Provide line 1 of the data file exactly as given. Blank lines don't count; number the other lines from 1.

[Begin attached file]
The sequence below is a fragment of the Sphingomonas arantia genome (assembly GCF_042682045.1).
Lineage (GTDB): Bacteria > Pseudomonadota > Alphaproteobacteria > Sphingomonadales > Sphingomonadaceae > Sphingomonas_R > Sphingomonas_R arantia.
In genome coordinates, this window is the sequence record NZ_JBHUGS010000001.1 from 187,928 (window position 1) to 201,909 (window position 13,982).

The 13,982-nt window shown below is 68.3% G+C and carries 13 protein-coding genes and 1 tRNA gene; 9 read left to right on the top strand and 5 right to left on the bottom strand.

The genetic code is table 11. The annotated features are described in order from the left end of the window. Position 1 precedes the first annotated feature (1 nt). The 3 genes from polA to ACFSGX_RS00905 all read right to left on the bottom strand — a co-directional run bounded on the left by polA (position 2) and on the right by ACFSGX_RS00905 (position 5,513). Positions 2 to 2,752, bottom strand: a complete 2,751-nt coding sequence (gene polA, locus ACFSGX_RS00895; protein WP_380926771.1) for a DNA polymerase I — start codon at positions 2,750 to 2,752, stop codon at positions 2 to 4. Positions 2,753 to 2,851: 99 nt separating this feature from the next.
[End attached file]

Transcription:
The sequence below is a fragment of the Sphingomonas arantia genome (assembly GCF_042682045.1).